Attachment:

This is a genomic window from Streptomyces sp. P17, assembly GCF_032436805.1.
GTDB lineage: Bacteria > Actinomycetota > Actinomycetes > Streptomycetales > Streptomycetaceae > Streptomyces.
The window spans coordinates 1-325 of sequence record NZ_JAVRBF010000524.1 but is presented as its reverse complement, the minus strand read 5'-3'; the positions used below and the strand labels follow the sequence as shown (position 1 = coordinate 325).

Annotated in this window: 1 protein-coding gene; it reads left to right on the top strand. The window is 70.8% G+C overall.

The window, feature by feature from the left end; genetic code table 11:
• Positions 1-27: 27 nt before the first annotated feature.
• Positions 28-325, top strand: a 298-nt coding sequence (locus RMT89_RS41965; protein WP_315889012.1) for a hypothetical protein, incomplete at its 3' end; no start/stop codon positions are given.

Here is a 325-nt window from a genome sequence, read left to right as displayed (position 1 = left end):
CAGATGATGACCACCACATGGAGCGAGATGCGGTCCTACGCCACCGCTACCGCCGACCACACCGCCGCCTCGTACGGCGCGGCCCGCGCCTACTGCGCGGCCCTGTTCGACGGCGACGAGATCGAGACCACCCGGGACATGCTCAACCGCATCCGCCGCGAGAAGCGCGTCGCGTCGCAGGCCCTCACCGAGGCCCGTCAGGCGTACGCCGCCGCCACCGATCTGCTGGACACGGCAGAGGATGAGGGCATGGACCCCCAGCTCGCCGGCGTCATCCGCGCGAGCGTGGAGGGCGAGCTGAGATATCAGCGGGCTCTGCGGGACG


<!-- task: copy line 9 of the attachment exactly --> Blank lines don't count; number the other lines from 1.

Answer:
CAGATGATGACCACCACATGGAGCGAGATGCGGTCCTACGCCACCGCTACCGCCGACCACACCGCCGCCTCGTACGGCGCGGCCCGCGCCTACTGCGCGGCCCTGTTCGACGGCGACGAGATCGAGACCACCCGGGACATGCTCAACCGCATCCGCCGCGAGAAGCGCGTCGCGTCGCAGGCCCTCACCGAGGCCCGTCAGGCGTACGCCGCCGCCACCGATCTGCTGGACACGGCAGAGGATGAGGGCATGGACCCCCAGCTCGCCGGCGTCATCCGCGCGAGCGTGGAGGGCGAGCTGAGATATCAGCGGGCTCTGCGGGACG